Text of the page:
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​Spirulina: Nature’s Superfood

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History, Benefits and Delicious Recipes!


Spirulina holds a long history, from the ancient cultures around Lake Chad to the Aztec Culture and finally today’s society.

Kanembu People thousands of years ago, around the Lake Chad, incorporated Spirulina to their daily diet. Not only the Kanembu people, but a variety of animals living around the Eastern Africa’s Rift Valley included Spirulina in their daily diet as well.

Kanenbu Spirulina Ladies harvesting spirulina from Lake Boudou Andja. Photo: Marzio Marzot, FAO Report The Future is an Ancient Lake, 2004.

The Aztecs in the sixteenth century, on the other side of the world, were known for their rich-protein, almost all vegan diet. Their main sources of nutrition were maize (corn), that they used to prepare a variety of dishes, beans and Spirulina for its nutritious benefits and high protein.

Aztecs first found it in the Lake Texcoco, and called it ‘teculitlatl’ that means “Stone’s excrement”. After the 16th century, there is not evidence of spirulina consumption from the Lake Texcoco.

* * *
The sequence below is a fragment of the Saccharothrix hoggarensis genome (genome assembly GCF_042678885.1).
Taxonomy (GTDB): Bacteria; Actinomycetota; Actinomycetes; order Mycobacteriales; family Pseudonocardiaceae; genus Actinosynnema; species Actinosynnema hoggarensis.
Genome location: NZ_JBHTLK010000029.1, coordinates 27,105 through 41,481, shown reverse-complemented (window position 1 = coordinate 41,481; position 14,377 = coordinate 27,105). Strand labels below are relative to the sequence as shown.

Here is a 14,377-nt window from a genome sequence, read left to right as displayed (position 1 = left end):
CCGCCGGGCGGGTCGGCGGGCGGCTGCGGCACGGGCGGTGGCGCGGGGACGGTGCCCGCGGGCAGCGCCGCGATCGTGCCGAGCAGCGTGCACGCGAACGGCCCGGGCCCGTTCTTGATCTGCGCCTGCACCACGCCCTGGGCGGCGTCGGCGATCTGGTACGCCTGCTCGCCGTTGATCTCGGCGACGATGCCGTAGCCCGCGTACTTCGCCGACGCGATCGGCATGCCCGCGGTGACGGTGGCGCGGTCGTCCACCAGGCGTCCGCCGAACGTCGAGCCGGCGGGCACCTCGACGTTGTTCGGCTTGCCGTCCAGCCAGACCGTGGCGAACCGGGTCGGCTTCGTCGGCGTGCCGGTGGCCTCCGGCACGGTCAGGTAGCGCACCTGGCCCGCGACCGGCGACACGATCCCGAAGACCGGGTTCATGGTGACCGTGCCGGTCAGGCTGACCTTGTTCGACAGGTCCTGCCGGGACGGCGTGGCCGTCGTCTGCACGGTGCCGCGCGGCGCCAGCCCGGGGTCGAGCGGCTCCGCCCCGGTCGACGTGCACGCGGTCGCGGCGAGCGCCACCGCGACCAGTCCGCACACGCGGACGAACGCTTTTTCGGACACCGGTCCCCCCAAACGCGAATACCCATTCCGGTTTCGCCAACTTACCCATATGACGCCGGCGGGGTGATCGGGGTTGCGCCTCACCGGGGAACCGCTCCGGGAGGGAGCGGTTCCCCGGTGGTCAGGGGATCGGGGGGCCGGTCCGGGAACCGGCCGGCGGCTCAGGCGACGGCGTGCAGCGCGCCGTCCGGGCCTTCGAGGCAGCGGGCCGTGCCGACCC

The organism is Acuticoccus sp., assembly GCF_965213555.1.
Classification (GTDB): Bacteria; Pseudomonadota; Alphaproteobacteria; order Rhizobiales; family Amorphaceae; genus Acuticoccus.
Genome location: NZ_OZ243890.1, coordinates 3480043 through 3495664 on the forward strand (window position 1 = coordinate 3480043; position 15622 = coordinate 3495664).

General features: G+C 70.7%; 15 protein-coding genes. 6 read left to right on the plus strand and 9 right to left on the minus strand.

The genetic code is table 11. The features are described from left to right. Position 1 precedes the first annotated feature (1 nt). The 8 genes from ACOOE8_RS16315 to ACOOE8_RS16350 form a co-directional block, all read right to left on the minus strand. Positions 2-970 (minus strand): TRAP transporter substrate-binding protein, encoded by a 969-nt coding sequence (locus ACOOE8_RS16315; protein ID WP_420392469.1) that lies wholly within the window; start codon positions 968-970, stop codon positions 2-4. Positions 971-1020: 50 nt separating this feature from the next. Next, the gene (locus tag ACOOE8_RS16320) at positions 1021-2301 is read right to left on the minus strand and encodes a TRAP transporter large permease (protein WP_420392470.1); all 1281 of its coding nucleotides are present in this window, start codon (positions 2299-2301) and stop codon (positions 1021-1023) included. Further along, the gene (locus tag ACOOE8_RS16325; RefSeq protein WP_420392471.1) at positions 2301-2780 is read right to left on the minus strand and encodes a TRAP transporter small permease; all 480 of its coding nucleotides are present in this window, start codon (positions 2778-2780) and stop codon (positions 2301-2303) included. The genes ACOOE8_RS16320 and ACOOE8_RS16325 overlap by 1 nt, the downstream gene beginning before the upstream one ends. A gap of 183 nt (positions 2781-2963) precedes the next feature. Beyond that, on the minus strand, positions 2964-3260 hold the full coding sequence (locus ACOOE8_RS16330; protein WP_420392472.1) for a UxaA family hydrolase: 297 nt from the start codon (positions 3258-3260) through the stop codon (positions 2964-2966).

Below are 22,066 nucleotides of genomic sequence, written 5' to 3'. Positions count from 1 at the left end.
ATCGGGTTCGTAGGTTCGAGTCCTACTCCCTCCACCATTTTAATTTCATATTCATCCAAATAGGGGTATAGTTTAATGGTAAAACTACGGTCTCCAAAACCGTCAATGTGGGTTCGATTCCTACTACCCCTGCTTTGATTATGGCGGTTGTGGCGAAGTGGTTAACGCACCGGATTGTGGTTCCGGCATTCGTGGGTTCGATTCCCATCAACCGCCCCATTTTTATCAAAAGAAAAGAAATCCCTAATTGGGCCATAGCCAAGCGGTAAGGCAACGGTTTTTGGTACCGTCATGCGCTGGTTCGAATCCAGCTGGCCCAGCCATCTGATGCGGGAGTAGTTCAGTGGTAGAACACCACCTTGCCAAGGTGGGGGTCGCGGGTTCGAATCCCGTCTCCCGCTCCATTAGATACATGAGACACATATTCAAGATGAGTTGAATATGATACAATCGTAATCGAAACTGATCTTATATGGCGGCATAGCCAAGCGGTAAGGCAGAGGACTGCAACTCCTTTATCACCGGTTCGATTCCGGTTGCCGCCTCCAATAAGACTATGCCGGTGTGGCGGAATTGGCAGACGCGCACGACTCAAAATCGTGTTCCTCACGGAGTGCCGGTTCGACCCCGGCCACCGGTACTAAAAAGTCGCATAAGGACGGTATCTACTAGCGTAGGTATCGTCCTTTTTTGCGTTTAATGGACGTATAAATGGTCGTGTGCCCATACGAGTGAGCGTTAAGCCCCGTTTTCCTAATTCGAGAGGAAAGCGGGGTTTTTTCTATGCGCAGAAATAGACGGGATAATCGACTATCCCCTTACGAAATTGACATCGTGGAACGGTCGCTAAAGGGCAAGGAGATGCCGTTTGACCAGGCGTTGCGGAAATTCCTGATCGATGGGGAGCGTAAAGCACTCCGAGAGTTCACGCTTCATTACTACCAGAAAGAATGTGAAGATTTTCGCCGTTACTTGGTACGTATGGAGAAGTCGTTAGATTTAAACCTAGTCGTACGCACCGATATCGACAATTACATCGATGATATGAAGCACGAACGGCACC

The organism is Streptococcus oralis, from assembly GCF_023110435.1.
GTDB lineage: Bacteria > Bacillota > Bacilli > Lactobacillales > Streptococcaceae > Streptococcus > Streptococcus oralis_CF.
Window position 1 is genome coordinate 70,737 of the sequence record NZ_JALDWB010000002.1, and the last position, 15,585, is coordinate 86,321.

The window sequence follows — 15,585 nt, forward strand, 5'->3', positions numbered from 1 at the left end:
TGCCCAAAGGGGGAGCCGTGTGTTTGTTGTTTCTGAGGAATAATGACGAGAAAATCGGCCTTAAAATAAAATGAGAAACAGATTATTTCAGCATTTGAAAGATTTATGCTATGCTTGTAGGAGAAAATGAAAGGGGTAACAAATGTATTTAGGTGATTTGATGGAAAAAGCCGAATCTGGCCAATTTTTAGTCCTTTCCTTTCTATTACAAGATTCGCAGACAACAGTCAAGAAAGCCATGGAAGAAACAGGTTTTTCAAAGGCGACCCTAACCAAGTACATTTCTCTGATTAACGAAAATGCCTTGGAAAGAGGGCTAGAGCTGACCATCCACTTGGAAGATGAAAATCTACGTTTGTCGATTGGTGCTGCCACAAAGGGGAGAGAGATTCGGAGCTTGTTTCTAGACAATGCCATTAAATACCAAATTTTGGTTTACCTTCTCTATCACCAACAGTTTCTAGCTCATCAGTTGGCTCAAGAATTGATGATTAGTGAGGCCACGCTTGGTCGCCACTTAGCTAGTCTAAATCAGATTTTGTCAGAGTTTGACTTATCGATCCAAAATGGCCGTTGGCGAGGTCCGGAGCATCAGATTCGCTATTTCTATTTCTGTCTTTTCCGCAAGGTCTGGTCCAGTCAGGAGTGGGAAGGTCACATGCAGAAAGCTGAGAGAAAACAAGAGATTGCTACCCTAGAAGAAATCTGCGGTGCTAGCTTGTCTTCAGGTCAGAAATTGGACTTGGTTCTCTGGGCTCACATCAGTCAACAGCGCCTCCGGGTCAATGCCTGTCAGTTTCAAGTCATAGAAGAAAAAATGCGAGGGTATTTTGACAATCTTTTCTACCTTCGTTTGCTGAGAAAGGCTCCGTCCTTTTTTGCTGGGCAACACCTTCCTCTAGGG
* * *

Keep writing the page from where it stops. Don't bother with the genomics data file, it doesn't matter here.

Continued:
Spirulina was rediscovered in the 1960’s and with a lot more technology scientists were able to test the blue algae and then found astonishing results:


And not only all these nutritional components were found, but also, it is the natural source of protein most efficient for consumption:

spirulina chart.png

Why does Spirulina has a much higher usable protein percentage than the other forms of protein? The cellulose in the walls of its cells is so soft (composed of mucopolysaccharides) that allows the protein to be so easily digested and assimilated!

Spirulina does have one downside to it, it does not taste very good. However, it is so nutritious that the amount you need to add is so little that the taste can blend easily in your dishes or smoothies. If you want to try it out, here are two very good recipes with Spirulina!


  • 2 avocados,
  • Cayenne pepper,
  • Fresh lime juice to taste,
  • 2 medium tomatoes,
  • 2 cloves crushed garlic,
  • salt to taste,
  • 1 teaspoon Spirulina
  • 2 tablespoons salsa (optional)
  • 1 tablespoon finely chopped onion (optional).

Mash avocados. Add all other ingredients and mix them well. One of the easiest and quickest recipes… also, who doesn’t love Guacamole?


  • 1/2 cup unsweetened almond milk or coconut water
  • 1 kiwi, peeled
  • 1/2 banana, peeled, sliced and frozen
  • 1/2 cup frozen mango or pineapple chunks
  • 1 teaspoon spirulina powder
  • 1/2 cup fresh baby spinach leaves (optional)
  • 1 teaspoon chia or hemp seeds

Add all ingredients on a blender, blend well together and voila!

Spirulina Hummus:

  • 1 (15 ounce) can of chickpeas (drained and rinsed- about 2 cups)
  • ¼ cup of tahini (sesame seed butter)
  • 1/3 cup water
  • Juice from 1 fresh lemon (about 2-3 Tablespoons)
  • 1 Tablespoon extra virgin olive oil
  • 1 Tablespoon Spirulina
  • 1 Tbs. minced garlic
  • 1 Tbs. paprika
  • Sea salt and pepper to taste

Mix ingredients in a food processor or blender, and blend well. Eat with your favourite chips or crackers!


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